The deer carcass was in a post office parking lot in southeast Friday. (Akeya Dickson)

In the farthest corner of a Southeast post office parking lot, on a day when the temperature hovered somewhere in the 90s yet again, a lone orange cone sat next to a dark heap Friday. Closer inspection — and the smell — revealed that it was the carcass of a dead deer.

“I thought it was just garbage laying there until you saw the deer’s head,” said Isaac Jackson, who frequents the post office at 400 Southern Ave. “They said they called someone but they haven’t shown up. It seems like they would have had it removed by now.”

Jackson said that he noticed the deer two days before, and that it’d been there for eight days. Candus Allen, the post office manager, said that she’d only heard about it midday on Thursday, and that it hadn’t been there that long.

Allen said she called waste management at the Department of Public Works and Animal Control on Thursday and again Friday morning.

“They said they wouldn’t move it because it’s on private, federal property,” said Allen, who couldn’t bring herself to go look at it for fear of an upset stomach. “They said that if we scoot it over to the sidewalk that they could pick it up then.”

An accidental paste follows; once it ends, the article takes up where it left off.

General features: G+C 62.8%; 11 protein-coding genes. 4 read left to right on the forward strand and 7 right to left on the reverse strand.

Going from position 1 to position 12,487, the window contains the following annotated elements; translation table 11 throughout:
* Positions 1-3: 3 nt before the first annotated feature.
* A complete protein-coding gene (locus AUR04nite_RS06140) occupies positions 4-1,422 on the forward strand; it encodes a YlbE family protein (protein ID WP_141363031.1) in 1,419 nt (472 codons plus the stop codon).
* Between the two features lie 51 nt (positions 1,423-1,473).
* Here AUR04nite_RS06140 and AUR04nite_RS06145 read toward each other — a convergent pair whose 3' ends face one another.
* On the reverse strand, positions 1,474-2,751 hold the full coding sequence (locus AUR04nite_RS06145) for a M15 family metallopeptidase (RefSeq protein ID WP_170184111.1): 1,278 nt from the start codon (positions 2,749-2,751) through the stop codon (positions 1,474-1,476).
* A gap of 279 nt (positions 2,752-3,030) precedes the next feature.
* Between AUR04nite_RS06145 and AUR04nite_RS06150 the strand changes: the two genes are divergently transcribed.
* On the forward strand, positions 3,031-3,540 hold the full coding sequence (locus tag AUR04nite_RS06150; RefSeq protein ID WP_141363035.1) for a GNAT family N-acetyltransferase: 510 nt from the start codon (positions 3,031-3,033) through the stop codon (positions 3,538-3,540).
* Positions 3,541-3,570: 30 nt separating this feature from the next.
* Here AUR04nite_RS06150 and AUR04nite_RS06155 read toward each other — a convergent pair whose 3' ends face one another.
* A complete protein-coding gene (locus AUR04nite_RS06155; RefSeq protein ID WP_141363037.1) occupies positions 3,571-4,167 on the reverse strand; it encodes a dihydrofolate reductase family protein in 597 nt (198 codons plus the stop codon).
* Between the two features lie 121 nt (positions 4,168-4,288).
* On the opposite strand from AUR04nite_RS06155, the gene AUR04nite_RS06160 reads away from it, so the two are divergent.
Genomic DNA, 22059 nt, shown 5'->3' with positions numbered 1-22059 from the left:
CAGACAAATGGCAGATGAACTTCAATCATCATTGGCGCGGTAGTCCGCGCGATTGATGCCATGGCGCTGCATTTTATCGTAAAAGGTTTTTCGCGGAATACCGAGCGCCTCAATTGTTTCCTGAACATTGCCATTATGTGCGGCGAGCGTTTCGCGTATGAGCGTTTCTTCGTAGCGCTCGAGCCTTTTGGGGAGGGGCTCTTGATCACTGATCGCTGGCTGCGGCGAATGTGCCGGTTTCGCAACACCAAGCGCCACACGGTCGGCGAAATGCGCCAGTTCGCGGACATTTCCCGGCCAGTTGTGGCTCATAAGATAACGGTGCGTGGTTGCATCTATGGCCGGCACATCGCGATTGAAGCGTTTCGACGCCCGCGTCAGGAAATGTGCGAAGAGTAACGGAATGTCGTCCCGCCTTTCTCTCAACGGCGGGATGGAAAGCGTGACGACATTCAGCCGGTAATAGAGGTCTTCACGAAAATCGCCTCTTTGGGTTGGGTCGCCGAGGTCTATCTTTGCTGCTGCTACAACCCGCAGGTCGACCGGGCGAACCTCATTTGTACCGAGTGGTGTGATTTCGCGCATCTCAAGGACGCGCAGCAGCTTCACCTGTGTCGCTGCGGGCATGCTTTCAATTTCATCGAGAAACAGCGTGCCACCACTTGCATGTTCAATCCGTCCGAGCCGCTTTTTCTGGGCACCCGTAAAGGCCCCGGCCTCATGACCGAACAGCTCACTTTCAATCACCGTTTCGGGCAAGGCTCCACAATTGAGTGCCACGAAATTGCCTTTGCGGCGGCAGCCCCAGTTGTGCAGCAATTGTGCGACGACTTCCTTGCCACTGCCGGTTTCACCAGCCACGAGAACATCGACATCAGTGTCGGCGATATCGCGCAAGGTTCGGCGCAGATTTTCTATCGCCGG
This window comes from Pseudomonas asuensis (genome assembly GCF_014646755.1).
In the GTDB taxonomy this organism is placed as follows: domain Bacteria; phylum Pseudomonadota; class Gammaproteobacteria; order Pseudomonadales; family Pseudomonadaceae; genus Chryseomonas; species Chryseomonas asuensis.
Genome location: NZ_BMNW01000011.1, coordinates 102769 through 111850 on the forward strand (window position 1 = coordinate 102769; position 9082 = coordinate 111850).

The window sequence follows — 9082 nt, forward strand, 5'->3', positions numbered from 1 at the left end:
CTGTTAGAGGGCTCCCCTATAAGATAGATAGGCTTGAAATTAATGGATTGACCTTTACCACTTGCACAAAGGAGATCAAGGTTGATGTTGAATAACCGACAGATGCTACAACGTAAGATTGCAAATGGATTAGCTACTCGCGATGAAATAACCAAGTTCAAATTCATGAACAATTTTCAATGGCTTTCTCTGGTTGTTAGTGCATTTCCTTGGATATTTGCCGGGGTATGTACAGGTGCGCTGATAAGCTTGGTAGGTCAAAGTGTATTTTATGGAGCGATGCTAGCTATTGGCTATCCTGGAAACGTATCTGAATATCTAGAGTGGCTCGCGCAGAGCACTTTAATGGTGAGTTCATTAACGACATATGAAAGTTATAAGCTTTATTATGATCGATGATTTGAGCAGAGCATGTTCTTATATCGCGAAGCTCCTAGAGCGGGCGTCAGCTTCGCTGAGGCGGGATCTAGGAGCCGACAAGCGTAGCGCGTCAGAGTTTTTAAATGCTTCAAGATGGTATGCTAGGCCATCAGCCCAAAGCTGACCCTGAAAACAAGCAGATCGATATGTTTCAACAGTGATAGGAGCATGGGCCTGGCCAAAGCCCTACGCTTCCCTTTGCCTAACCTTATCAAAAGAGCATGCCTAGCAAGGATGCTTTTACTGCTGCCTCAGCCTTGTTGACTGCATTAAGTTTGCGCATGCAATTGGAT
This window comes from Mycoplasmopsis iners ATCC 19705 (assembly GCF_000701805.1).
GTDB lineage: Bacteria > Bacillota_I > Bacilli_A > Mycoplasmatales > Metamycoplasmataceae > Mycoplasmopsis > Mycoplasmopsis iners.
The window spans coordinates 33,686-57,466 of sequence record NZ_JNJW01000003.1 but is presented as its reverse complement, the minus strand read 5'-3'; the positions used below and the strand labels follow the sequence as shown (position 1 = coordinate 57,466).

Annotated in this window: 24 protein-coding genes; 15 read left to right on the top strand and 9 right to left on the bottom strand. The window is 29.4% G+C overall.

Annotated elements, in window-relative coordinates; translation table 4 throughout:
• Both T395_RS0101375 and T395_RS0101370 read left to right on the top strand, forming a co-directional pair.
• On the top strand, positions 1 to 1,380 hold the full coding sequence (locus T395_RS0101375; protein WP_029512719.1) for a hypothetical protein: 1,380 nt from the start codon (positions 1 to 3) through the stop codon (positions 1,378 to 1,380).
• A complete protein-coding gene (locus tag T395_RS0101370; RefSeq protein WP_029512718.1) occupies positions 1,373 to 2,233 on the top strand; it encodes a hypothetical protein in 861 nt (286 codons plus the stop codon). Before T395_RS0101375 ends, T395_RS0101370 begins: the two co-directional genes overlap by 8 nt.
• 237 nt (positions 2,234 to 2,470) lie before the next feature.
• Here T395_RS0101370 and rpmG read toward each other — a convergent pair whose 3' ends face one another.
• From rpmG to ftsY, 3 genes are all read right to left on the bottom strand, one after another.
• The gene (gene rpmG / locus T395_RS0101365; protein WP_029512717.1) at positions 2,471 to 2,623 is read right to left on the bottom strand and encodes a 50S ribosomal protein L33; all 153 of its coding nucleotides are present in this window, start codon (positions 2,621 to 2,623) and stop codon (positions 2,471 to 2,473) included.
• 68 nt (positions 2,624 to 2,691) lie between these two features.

The deer sat at the edge of the property, and about three feet away from the parking lot of the next door Chinese carryout. She then called her headquarters and said they’d get it taken care of.

“I thought it was just like roadkill and how they pick that up,” she said. “We’re definitely not overlooking it. These are our regular customers, we don’t want them to have to see that.”

Warnett Barnes, a resident who lives nearby and was leaving the post office Friday, said he saw it when he heard a child say to his mother, “look mom, there’s a deer.”

“It might have gotten hit by a car and probably stumbled over there,” he said.

Robert Bentley, the custodian at the post office, was outraged that none of the District government officials would pick up the carcass.

He talked to government workers in a truck who said that they didn’t have time to take care of it, he said. He said he flagged down two police officers to report the deer, and the second one said he’d call it in.

“What are we gonna do with a deer, put it in a dumpster?” he asked. “That’s hazardous. That’s like dumping a dead body in there.”

The catch is that any private property, federal or not, would have to remove a dead animal on its premises. The Department of Public Works picks up all dead animals from public spaces, said department spokeswoman Linda Grant.

“If it’s private property then the property owner is responsible for maintaining that property,” she said.

We haven’t been able to reach anyone at the post office to confirm if the deer has been picked up yet. Is anyone in the area?